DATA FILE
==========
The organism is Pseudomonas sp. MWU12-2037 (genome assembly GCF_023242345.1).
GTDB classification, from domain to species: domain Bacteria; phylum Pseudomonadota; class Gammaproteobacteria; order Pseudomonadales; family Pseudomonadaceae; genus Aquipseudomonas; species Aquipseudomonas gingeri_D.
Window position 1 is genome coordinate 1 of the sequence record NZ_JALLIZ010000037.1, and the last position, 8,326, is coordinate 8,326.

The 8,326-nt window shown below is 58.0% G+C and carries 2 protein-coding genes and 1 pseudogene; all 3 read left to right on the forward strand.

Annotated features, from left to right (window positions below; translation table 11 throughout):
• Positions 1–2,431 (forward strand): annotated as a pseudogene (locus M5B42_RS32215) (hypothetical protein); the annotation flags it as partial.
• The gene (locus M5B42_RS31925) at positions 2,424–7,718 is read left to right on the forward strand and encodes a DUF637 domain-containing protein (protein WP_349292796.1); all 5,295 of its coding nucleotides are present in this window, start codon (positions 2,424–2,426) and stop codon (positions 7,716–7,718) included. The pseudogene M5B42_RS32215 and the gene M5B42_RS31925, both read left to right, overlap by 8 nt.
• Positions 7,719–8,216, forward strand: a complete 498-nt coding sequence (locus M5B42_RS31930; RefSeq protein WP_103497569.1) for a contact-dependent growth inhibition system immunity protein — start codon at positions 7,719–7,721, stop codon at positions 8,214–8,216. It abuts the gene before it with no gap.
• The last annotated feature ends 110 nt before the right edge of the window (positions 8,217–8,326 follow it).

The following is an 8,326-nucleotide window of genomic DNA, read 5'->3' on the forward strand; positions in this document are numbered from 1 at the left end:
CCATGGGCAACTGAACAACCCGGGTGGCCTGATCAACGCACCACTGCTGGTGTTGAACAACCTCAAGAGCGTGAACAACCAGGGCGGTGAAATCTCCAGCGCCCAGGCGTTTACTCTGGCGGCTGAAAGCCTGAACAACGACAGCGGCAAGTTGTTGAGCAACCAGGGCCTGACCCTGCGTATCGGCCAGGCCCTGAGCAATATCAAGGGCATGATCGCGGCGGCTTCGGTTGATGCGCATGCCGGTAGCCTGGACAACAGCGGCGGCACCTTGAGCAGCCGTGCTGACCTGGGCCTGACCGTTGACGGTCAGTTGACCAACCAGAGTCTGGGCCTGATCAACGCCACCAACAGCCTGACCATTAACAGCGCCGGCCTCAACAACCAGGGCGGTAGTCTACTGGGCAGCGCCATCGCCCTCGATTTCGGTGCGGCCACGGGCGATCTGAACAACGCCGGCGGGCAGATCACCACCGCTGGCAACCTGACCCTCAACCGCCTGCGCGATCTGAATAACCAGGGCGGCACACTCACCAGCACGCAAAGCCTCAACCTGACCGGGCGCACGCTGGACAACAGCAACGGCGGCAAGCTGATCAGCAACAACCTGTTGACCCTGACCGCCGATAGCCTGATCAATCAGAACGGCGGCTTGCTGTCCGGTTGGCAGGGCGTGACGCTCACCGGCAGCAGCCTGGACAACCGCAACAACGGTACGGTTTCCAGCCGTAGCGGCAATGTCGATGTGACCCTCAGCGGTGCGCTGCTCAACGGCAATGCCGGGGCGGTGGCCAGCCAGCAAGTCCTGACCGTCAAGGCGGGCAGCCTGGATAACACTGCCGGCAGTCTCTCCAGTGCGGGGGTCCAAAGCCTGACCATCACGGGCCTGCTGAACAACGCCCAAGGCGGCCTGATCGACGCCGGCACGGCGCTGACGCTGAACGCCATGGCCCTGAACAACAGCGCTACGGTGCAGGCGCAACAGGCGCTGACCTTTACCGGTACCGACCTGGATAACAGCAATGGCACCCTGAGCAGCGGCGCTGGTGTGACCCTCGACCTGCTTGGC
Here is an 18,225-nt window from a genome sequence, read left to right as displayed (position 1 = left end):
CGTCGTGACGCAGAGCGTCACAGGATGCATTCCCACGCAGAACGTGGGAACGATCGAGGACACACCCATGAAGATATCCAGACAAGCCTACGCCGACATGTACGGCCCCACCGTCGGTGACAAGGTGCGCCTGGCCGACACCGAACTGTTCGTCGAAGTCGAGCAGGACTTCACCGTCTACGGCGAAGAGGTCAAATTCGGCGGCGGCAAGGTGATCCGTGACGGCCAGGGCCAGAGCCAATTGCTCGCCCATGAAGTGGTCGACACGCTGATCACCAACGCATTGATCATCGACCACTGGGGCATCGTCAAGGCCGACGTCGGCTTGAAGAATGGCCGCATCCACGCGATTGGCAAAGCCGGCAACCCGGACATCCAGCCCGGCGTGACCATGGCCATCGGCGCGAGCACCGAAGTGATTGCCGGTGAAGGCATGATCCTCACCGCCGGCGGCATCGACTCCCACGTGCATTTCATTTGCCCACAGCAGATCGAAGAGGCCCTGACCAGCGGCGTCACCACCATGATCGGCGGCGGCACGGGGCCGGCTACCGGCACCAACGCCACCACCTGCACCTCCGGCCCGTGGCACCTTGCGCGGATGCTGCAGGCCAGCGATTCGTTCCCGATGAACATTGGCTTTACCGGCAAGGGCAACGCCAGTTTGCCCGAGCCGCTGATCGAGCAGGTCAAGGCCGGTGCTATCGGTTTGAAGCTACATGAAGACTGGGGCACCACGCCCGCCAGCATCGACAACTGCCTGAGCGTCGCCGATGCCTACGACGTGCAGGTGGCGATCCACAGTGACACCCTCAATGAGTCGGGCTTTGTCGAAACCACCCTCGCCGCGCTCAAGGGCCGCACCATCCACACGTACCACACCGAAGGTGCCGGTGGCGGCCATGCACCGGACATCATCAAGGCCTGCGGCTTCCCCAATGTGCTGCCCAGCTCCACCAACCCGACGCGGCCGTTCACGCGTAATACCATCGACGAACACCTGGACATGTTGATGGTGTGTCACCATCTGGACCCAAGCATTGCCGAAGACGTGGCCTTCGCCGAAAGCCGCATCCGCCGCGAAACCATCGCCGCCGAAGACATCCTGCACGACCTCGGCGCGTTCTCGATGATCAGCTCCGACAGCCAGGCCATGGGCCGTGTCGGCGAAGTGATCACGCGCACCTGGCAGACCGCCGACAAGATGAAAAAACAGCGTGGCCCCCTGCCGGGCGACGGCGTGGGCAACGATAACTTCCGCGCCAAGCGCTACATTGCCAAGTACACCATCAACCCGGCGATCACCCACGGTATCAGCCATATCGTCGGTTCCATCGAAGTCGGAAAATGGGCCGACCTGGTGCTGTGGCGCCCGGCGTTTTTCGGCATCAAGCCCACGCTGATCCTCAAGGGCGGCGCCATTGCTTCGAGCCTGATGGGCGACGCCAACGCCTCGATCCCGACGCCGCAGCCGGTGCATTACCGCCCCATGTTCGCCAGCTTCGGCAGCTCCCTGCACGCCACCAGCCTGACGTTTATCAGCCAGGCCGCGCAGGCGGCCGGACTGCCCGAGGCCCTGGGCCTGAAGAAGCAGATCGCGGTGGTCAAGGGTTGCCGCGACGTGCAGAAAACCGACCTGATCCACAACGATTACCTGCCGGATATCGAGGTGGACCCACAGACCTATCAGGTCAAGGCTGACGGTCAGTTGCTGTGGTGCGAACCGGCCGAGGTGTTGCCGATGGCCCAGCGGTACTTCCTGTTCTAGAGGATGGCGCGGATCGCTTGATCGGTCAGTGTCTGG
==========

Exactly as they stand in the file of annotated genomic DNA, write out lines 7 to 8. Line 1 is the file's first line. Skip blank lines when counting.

• The gene (locus M5B42_RS31925) at positions 2,424–7,718 is read left to right on the forward strand and encodes a DUF637 domain-containing protein (protein WP_349292796.1); all 5,295 of its coding nucleotides are present in this window, start codon (positions 2,424–2,426) and stop codon (positions 7,716–7,718) included. The pseudogene M5B42_RS32215 and the gene M5B42_RS31925, both read left to right, overlap by 8 nt.
• Positions 7,719–8,216, forward strand: a complete 498-nt coding sequence (locus M5B42_RS31930; RefSeq protein WP_103497569.1) for a contact-dependent growth inhibition system immunity protein — start codon at positions 7,719–7,721, stop codon at positions 8,214–8,216. It abuts the gene before it with no gap.